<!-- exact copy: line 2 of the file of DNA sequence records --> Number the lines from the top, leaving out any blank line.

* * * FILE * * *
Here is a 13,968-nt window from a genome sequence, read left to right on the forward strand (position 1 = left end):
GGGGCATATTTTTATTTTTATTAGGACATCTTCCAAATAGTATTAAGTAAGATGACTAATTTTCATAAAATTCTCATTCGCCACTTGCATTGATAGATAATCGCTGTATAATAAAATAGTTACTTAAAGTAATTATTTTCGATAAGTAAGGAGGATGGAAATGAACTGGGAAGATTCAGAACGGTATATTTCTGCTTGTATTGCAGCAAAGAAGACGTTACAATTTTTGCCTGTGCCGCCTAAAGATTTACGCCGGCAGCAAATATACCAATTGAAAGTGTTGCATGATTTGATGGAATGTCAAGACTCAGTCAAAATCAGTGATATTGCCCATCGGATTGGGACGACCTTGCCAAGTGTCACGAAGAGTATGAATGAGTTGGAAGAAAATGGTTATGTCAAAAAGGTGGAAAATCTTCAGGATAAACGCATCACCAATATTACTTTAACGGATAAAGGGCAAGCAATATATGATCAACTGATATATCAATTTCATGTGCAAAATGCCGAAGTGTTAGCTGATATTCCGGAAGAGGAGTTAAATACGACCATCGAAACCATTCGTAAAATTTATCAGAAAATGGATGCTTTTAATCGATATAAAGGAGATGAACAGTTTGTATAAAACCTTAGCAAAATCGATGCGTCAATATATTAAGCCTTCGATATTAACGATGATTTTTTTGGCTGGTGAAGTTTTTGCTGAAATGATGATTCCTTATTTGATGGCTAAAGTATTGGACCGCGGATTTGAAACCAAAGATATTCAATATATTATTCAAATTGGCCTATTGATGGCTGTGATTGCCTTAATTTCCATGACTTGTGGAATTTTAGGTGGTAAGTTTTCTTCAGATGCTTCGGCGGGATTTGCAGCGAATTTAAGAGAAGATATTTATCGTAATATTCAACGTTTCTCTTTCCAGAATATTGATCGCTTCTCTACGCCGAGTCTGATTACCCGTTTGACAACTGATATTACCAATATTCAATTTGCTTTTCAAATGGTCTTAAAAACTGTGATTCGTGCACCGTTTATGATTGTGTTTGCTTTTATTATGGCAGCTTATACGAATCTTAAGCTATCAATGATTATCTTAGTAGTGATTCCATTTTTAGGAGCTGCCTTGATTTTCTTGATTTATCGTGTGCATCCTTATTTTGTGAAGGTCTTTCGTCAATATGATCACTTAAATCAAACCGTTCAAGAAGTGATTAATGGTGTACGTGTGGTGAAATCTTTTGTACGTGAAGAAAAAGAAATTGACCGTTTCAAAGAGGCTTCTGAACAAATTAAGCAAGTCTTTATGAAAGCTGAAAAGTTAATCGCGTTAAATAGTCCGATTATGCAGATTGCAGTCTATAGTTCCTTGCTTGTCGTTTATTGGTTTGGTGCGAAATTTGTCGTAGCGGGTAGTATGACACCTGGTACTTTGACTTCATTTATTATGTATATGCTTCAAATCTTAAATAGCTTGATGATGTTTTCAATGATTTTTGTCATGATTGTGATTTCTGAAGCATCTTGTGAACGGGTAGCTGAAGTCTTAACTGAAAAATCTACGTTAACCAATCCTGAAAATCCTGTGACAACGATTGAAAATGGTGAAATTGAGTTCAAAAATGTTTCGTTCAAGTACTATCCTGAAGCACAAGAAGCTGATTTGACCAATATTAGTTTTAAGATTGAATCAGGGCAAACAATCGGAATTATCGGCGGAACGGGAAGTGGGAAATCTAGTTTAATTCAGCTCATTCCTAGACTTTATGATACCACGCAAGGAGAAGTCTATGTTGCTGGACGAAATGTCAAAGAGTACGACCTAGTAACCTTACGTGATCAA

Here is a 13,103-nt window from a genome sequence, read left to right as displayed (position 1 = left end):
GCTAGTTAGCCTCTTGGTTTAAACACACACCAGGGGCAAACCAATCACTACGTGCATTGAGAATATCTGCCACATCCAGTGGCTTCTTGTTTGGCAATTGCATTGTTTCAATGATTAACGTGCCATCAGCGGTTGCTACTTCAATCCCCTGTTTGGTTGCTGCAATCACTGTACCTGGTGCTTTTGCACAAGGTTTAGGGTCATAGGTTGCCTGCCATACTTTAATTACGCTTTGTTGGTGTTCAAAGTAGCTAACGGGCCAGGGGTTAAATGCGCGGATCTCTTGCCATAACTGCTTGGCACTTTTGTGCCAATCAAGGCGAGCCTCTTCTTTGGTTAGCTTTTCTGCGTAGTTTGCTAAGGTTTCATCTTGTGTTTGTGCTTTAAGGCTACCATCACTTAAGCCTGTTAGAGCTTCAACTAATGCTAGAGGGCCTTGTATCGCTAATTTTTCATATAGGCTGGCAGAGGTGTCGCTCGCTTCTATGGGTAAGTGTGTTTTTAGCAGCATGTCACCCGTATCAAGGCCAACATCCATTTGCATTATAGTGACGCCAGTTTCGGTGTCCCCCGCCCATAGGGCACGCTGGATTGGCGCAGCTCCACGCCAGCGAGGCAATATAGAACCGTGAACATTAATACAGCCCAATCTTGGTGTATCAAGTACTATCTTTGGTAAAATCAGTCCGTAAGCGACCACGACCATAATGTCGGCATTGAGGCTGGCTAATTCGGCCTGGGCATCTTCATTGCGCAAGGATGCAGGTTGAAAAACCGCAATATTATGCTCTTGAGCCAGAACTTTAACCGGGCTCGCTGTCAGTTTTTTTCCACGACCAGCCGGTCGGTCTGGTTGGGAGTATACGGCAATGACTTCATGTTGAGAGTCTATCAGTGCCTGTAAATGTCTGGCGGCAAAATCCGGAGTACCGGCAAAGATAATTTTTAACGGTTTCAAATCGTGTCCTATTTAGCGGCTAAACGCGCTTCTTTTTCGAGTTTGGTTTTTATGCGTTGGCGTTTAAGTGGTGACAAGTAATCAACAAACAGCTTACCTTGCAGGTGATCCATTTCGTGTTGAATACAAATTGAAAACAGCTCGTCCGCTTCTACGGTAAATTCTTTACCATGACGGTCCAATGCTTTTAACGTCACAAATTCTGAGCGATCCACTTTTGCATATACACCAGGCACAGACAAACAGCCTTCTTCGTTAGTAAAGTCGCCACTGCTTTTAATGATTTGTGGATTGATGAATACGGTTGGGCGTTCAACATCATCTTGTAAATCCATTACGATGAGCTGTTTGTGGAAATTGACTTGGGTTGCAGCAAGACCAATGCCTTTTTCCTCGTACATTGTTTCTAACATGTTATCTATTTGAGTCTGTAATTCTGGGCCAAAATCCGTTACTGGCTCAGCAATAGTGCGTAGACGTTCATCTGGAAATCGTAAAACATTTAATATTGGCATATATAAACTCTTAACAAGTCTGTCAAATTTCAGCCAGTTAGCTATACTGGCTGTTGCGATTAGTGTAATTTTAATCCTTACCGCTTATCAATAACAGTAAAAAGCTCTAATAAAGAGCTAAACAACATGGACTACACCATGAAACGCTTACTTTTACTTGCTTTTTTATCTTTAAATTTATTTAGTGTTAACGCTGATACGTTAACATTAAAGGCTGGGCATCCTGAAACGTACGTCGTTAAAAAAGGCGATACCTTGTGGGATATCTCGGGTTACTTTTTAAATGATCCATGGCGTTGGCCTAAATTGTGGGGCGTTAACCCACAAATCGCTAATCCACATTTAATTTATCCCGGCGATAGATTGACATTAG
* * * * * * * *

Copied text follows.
GGGGCATATTTTTATTTTTATTAGGACATCTTCCAAATAGTATTAAGTAAGATGACTAATTTTCATAAAATTCTCATTCGCCACTTGCATTGATAGATAATCGCTGTATAATAAAATAGTTACTTAAAGTAATTATTTTCGATAAGTAAGGAGGATGGAAATGAACTGGGAAGATTCAGAACGGTATATTTCTGCTTGTATTGCAGCAAAGAAGACGTTACAATTTTTGCCTGTGCCGCCTAAAGATTTACGCCGGCAGCAAATATACCAATTGAAAGTGTTGCATGATTTGATGGAATGTCAAGACTCAGTCAAAATCAGTGATATTGCCCATCGGATTGGGACGACCTTGCCAAGTGTCACGAAGAGTATGAATGAGTTGGAAGAAAATGGTTATGTCAAAAAGGTGGAAAATCTTCAGGATAAACGCATCACCAATATTACTTTAACGGATAAAGGGCAAGCAATATATGATCAACTGATATATCAATTTCATGTGCAAAATGCCGAAGTGTTAGCTGATATTCCGGAAGAGGAGTTAAATACGACCATCGAAACCATTCGTAAAATTTATCAGAAAATGGATGCTTTTAATCGATATAAAGGAGATGAACAGTTTGTATAAAACCTTAGCAAAATCGATGCGTCAATATATTAAGCCTTCGATATTAACGATGATTTTTTTGGCTGGTGAAGTTTTTGCTGAAATGATGATTCCTTATTTGATGGCTAAAGTATTGGACCGCGGATTTGAAACCAAAGATATTCAATATATTATTCAAATTGGCCTATTGATGGCTGTGATTGCCTTAATTTCCATGACTTGTGGAATTTTAGGTGGTAAGTTTTCTTCAGATGCTTCGGCGGGATTTGCAGCGAATTTAAGAGAAGATATTTATCGTAATATTCAACGTTTCTCTTTCCAGAATATTGATCGCTTCTCTACGCCGAGTCTGATTACCCGTTTGACAACTGATATTACCAATATTCAATTTGCTTTTCAAATGGTCTTAAAAACTGTGATTCGTGCACCGTTTATGATTGTGTTTGCTTTTATTATGGCAGCTTATACGAATCTTAAGCTATCAATGATTATCTTAGTAGTGATTCCATTTTTAGGAGCTGCCTTGATTTTCTTGATTTATCGTGTGCATCCTTATTTTGTGAAGGTCTTTCGTCAATATGATCACTTAAATCAAACCGTTCAAGAAGTGATTAATGGTGTACGTGTGGTGAAATCTTTTGTACGTGAAGAAAAAGAAATTGACCGTTTCAAAGAGGCTTCTGAACAAATTAAGCAAGTCTTTATGAAAGCTGAAAAGTTAATCGCGTTAAATAGTCCGATTATGCAGATTGCAGTCTATAGTTCCTTGCTTGTCGTTTATTGGTTTGGTGCGAAATTTGTCGTAGCGGGTAGTATGACACCTGGTACTTTGACTTCATTTATTATGTATATGCTTCAAATCTTAAATAGCTTGATGATGTTTTCAATGATTTTTGTCATGATTGTGATTTCTGAAGCATCTTGTGAACGGGTAGCTGAAGTCTTAACTGAAAAATCTACGTTAACCAATCCTGAAAATCCTGTGACAACGATTGAAAATGGTGAAATTGAGTTCAAAAATGTTTCGTTCAAGTACTATCCTGAAGCACAAGAAGCTGATTTGACCAATATTAGTTTTAAGATTGAATCAGGGCAAACAATCGGAATTATCGGCGGAACGGGAAGTGGGAAATCTAGTTTAATTCAGCTCATTCCTAGACTTTATGATACCACGCAAGGAGAAGTCTATGTTGCTGGACGAAATGTCAAAGAGTACGACCTAGTAACCTTACGTGATCAA